The post didn’t receive any special attention until the midnight of the 15th, when the actress replied to a comment that confronted her for not celebrating the national holiday as “everyone else” in the country does. “I have to recognize that I am an ethnical minority and we just don’t celebrate this festival,” says Reyizha, “What else can I say? It is how it is!”
On the next morning, Reyizha’s weibo was flooded. Thousands of hate comments splashed in, trolling her as an unpatriotic traitor, a sinner who had ruined the ethnical unity and harmony of the whole Chinese nation. The public rage further escalated when some people discovered Reyizha posted some Christmas celebration photos in 2014: “as a Chinese person, she celebrates Christmas but not our Chinese New Year. Kick her out of our country!” said a netizen.
"Miss Reyizha, if you don't celebrate Han festival, you should not make money from us Han" - from a Zhihu post.
Reyizha had since then deleted everything on her Weibo and remained silence until this day.
The Super Model
On Feb 19th, Super Model Liu Wen posted a photo with Wendy Murdoch on her Instagram. The caption says, “Happy Lunar Year!!!”
The photo was sweet and festive, but the caption got into serious trouble. Instead of using “Chinese New Year”, Liu Wen, the world’s eighth highest-paid model and a beloved national pride, referred the festival as “Lunar New Year”. How is that tolerable?! She shall be trashed to hell!
At least that was what Little Pinkies and keyboard warriors in China believed. Filled with rage, they turned on their VPNs, claimed all the way over the Great Fire Wall to leave hateful messages on Liu Wen’s Instagram page. Hostile discussions were initiated on Weibo too; some people said both greetings should be ok, yet the majority who spoke accused Liu of pandering to other Asian countries, in particular to South Korea and Vietnam, two countries that have been in tension with China in recent years.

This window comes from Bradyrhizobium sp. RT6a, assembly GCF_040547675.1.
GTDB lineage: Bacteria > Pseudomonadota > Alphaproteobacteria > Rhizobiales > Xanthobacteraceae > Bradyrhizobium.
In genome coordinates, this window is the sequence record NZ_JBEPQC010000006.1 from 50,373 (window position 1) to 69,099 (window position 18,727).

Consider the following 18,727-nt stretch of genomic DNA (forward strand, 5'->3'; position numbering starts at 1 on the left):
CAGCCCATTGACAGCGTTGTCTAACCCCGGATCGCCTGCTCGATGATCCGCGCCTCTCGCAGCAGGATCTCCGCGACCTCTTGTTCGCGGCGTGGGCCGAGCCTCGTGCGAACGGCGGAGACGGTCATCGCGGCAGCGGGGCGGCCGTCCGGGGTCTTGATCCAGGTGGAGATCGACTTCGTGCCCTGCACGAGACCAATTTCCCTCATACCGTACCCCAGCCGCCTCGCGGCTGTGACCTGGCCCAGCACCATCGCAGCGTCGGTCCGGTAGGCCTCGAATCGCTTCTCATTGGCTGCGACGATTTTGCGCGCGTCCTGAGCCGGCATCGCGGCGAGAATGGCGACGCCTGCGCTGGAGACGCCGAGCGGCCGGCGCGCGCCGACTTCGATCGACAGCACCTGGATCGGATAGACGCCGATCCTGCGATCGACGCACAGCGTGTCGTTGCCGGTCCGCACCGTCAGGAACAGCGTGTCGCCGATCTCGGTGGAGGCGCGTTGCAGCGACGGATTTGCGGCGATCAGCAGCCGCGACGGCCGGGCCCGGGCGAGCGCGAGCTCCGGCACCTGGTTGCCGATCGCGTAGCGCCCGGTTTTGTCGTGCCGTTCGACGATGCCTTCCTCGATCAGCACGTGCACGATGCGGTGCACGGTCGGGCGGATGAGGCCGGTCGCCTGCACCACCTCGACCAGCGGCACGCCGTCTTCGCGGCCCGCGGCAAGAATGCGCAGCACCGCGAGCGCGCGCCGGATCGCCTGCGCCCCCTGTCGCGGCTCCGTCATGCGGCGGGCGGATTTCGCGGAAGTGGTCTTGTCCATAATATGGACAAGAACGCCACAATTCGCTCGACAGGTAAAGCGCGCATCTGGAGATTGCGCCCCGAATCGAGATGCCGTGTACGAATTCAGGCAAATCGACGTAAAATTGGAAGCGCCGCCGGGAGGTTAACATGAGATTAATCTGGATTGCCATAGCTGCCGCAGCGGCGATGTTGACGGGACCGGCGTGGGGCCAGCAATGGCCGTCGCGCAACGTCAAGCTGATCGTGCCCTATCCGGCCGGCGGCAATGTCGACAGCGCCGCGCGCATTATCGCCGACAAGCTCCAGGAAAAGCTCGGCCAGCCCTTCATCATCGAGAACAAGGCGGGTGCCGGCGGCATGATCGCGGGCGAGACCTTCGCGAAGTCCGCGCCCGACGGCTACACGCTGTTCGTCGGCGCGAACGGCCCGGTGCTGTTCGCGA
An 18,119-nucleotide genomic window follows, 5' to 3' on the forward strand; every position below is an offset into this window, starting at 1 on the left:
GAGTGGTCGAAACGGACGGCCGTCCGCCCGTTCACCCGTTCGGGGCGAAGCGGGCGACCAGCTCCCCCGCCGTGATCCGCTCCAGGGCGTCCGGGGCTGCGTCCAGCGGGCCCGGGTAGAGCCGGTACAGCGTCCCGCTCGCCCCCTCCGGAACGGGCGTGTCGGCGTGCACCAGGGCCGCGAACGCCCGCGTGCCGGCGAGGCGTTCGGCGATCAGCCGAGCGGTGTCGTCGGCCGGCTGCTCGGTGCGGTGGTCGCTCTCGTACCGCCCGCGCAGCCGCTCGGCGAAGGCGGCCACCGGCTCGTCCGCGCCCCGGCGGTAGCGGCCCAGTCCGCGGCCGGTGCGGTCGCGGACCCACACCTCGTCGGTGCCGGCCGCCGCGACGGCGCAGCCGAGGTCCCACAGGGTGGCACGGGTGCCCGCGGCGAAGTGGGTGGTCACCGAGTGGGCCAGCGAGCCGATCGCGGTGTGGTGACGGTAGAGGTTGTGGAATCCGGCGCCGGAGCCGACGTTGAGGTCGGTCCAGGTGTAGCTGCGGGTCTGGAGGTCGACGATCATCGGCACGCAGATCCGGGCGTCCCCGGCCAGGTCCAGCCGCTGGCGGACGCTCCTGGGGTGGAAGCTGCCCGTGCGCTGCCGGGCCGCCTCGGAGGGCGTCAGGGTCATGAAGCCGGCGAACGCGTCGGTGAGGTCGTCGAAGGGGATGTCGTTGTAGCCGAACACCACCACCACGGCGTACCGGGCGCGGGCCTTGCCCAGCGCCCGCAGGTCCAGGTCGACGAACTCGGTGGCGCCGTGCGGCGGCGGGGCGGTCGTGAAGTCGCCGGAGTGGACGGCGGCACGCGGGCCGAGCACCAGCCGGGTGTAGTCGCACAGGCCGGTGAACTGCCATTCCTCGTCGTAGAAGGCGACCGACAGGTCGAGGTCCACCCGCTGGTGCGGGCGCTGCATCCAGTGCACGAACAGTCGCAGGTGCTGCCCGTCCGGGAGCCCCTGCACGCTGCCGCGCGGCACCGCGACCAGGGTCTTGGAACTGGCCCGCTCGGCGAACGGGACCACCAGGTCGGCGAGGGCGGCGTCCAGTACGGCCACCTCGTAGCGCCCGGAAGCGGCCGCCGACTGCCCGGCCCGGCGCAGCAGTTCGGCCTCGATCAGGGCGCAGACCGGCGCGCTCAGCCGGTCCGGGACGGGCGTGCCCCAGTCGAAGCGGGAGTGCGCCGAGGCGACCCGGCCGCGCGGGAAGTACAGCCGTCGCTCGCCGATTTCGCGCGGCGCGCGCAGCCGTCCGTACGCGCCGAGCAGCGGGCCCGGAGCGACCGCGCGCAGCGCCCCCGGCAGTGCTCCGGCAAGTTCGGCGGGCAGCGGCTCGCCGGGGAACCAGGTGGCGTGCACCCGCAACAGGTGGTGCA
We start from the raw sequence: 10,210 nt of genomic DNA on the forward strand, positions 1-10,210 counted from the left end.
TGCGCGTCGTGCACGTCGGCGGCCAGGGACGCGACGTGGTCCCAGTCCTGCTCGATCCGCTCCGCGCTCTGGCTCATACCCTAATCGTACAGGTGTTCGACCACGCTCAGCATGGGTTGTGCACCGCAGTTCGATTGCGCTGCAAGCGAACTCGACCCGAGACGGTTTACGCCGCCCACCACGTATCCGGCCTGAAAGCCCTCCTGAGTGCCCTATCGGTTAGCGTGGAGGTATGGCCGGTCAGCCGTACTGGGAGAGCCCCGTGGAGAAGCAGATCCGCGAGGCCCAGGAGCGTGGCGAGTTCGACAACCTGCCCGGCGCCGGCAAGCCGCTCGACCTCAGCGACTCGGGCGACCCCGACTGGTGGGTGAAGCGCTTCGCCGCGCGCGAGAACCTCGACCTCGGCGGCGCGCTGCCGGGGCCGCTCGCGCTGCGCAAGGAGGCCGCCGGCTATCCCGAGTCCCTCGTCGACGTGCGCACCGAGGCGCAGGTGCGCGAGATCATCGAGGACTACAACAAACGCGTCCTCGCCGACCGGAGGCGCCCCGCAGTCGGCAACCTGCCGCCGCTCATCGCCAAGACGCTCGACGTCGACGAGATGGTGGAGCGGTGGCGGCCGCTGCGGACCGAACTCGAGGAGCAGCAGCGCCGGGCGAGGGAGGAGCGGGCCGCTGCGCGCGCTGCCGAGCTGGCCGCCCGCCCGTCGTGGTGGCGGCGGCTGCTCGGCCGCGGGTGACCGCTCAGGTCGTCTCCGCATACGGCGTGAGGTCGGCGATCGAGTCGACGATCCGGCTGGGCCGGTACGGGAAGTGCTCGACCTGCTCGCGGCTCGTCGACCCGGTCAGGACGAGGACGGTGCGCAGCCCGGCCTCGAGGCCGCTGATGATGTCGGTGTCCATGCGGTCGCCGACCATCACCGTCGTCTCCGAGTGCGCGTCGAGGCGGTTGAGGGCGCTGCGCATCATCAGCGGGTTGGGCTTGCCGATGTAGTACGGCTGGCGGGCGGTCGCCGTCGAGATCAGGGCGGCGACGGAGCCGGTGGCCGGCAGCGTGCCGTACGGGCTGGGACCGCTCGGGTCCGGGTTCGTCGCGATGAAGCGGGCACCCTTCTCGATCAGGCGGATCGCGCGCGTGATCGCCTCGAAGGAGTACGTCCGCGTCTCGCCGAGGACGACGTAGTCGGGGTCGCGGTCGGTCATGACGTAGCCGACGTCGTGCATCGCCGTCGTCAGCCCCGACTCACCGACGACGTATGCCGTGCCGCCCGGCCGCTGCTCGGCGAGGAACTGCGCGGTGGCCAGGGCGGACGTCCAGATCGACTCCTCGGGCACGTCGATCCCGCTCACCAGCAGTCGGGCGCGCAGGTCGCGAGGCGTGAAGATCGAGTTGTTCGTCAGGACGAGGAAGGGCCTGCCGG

Liu Wen hasn’t responded anything to the controversy, but she did change the caption to “Chinese New Year” quietly.
The NBA Star
On Feb 18th, Malik the Chinese video maker/online influencer posted a video of him reacting to a clip of NBA players sending New Year wishes to their fans. Things all looked fine until around the 0:18 mark, when the player JJ Redick was caught saying “(to) NBA Chink fans in China”.
Malik's video on Weibo demanding explanations from NBA and the player.
"We need to fight for respect and equally. If we stay quiet, that shows we don't care." Malik calls on.
Online reaction towards the video was impetuous. Within a few hours, it received more than 40k reposts and thousands of furious comments. The Little Pinkies quickly armed up, climbed over the Great Fire Wall again for Twitter and Instagram troll of the NBA player.
Hateful comments on JJ Redick's Twitter.
24 hours after Malik’s viral video, JJ Redick responded on Twitter that he was “tongue tied” when shooting the clip. The respond seemed sincere, but it wasn’t enough. As public rage continued to spread in China, JJ Redick made an official apology again a few hours later, admitting that “words came out the wrong way” from his mouth and asking for forgiveness from his Chinese fans.
JJ Redick's first and second statements.